26 March 2014

Learning to Recognize And Manage Our Emotions

After The Man returned from deployment we were very interested in taking advantage of opportunities to help make that transition time, known in military jargon as "Reintegration" as smooth as possible. A lot can go wrong in even the most loving families when a family member has been in a war zone, the family has been separated for a year and with the emotional and physical wear and tear that all those things bring.

One of the things that has been a real focus of our transition training has been to learn to recognize how we feel, identify why and to learn how to get ourselves back to a calm "green" zone if we are feeling stressed or anxious.

One of our assignments was to sit down every night as a family and identify by circling from a list of emotions all the feelings we experienced throughout the day. Each individual had their own list. We learned that emotions are not bad. Sometimes we identify emotions as things we should not be feeling, for example, being mad, scared or frustrated are bad things. Emotions are really just identifiers to help us see there is an issue that needs to be addressed or to recognize that something is good and makes us happy.

The thing that can be problematic is our actions. Trouble can happen when we don't acknowledge our emotions, or we act based on our emotions without thinking through them or trying to positively resolve them. A positive reaction to our emotions would be to recognize and celebrate the happy times in our lives. Positive reactions to unhappy emotions would be to try to understand what we are feeling and then work towards getting to a calm place and resolving our feelings. A bad way to act out on our feelings would be to do something destructive like break our favorite toy, blow up at someone, or make much worse decisions that damages ourselves, our homes or our lives.

Once we started more easily identifying moments when we were scared, silly, happy, mad, frustrated or worried we started talking more about what brought on those emotions and how we worked through the difficult ones. We also learned that in every day we can have many different experiences with our emotions, a broad range of feelings in the same day. We shouldn't just focus on the negative ones as representative of our lives even in hard times. We also can't bury our negative emotions and only acknowledge our positive emotions. Then we do not resolve problems, fears and challenges.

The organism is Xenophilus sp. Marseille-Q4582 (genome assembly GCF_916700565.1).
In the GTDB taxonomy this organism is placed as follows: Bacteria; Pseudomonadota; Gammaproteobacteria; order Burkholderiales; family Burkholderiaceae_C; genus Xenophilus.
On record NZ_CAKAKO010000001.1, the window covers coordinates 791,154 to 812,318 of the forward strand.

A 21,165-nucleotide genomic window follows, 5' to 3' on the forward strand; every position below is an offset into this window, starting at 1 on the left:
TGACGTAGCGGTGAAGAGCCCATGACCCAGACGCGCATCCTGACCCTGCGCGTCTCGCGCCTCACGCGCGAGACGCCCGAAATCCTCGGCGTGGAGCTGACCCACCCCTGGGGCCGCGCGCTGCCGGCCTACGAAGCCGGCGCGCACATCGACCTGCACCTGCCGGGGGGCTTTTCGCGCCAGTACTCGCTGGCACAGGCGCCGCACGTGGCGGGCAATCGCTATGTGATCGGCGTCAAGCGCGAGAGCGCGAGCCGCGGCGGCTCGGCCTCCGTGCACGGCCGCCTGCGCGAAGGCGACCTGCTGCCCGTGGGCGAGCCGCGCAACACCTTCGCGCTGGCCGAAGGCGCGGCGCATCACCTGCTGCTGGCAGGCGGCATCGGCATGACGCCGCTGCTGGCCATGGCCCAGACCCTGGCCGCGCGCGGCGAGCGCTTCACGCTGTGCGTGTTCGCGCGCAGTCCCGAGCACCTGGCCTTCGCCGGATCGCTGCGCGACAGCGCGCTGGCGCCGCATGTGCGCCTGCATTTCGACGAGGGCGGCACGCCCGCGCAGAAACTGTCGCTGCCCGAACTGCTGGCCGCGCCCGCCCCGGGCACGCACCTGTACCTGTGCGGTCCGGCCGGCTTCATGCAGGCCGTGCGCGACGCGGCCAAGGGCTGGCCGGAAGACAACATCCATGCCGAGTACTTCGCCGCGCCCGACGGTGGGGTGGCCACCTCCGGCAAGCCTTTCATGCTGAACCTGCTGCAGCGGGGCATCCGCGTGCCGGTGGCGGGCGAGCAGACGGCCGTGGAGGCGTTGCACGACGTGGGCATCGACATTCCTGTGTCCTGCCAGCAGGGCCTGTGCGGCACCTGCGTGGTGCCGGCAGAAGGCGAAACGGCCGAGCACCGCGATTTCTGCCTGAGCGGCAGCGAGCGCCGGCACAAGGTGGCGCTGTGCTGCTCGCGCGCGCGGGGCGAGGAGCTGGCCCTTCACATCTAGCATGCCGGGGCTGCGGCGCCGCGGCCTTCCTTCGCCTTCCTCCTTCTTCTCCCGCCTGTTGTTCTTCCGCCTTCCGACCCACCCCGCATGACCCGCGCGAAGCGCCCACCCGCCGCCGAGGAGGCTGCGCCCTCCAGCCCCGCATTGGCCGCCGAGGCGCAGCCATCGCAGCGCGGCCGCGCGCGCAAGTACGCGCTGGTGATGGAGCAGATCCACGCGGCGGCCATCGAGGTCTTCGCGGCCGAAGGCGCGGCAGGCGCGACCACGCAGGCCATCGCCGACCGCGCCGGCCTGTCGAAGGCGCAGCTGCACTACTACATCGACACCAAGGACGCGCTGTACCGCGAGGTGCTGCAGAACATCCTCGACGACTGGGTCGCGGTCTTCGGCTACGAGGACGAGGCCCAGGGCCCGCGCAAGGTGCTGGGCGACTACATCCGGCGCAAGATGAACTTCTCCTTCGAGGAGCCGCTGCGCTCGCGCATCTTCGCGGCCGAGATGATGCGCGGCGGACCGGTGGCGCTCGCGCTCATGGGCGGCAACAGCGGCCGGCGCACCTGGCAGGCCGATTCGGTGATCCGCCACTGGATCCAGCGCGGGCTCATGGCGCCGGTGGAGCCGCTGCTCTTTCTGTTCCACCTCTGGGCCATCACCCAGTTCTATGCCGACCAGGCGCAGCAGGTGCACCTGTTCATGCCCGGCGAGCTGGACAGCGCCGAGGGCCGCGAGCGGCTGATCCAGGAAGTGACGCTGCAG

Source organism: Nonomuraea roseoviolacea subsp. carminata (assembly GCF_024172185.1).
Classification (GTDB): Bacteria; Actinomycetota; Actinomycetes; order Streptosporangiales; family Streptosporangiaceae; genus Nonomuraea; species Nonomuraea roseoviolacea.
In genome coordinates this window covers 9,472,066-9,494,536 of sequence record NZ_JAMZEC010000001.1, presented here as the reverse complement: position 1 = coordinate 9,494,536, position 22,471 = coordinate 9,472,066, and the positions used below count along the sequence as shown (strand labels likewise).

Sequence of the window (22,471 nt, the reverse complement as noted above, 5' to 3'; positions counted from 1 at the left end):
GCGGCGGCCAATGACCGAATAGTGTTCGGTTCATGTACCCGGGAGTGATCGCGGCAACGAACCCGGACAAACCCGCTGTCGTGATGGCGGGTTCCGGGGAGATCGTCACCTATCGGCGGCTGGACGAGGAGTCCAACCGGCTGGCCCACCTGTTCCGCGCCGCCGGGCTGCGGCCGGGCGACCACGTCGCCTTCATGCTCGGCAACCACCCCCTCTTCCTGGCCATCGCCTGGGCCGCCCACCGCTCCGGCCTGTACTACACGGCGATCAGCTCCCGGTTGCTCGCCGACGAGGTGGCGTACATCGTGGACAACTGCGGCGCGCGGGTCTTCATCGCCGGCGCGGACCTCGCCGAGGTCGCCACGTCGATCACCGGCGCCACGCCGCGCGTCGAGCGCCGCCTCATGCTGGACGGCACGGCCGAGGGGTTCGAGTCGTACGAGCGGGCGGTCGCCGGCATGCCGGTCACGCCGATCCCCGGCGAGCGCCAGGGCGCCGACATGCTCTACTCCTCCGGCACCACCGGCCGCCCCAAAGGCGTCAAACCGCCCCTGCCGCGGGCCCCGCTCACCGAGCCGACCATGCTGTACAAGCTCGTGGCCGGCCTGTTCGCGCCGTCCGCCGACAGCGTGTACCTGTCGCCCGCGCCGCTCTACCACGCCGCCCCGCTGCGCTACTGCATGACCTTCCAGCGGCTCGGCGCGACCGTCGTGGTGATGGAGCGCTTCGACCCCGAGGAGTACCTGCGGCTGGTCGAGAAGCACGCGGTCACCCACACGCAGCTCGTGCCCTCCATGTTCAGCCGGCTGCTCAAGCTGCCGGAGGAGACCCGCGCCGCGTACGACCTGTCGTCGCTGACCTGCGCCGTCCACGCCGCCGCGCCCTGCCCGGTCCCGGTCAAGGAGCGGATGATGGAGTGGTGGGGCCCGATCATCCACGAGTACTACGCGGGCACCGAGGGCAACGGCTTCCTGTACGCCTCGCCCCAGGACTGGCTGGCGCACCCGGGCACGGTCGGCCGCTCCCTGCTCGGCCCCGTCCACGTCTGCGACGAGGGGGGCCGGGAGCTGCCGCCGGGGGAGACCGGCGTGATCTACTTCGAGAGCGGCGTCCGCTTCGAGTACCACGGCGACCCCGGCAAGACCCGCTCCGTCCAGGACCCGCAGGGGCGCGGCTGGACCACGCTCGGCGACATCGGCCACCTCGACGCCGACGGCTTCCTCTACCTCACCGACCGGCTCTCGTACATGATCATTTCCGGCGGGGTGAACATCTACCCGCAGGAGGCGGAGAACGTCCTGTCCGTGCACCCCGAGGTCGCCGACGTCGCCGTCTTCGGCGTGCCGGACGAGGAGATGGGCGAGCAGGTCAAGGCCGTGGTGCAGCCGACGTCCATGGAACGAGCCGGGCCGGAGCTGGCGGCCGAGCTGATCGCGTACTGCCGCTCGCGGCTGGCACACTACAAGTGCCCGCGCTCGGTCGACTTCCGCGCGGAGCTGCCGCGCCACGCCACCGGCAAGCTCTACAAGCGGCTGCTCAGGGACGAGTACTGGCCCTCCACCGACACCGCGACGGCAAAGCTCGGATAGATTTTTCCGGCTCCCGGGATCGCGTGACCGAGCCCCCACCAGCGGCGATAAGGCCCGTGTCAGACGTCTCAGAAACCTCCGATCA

We learned to see and appreciate more the good things in life. We also learned to work through and resolve difficult feelings. We can take a walk, do something that will make us laugh, write about our feelings, do deep breathing exercises, meditate, talk it through with someone or just take a break and do something else for a while until we feel more calm.

I am realizing what a gift it is to children to be able to recognize and act on their feelings. I have seen The Bug really begin to be able to identify her feelings and talk about them more. She has made some impressive progress. How The Man and I wish we'd learned this when we were quite young. No one really talked about these things when we were kids. More often than not people don't learn this until adulthood, if ever. Many adults continue to run amok with their emotions, unable to identify what's happening, why they're acting as they are and what the real story is about what's going on with them. To have a handle on that as a kid is a godsend and I realize it might be the most important thing we can teach our children.

But we can't teach what we don't know and live. So we have to learn it all first. It's pretty interesting what you learn when you start writing down all your feelings every day. For instance, you start to take a closer look at your days when you realize you are circling "Tired" every day. You feel grateful on hard days when you are able to still circle "Happy" or "Silly" and remember the bright spots in your life. You also learn to see where you may overreact to things that really aren't that important. Learning or being reminded to stop and figure out why you're feeling what you're feeling instead of taking it out on every person who comes in contact with you is a great thing. There are a lot of adults who just bash around letting their emotions rain on everyone's parade.

I am so glad that The Man and I are improving our skills in this area and that we have the chance to arm The Bug with these skills so early in her life. Working on emotional management as a family helps us all be more supportive of each other, be more tolerant of other's emotions and allows us all to work through our own emotions with grace, love and acceptance. It's great to be able to recognize another's stress and to be able to remind them how to get back to the calm "green" zone. Knowing that I know how to help The Bug or The Man manage stressful situations through exercises and activities we've learned together is such a comfort. Seeing them be able to use their skills on their own is even more comforting.

I would recommend this process to every individual and family. It can relieve stress in the family and home and for each person individually. It's a great way to help build stronger relationships too. Parents can worry about their children less when they know the kids are armed with an arsenal of tools to help them see the good in life and to get them through difficult experiences and hard times. Life is just plain easier on us when we are able to manage our emotions, appreciate all the good things in our lives and learn how to resolve things that are difficult.

image by kalanicut

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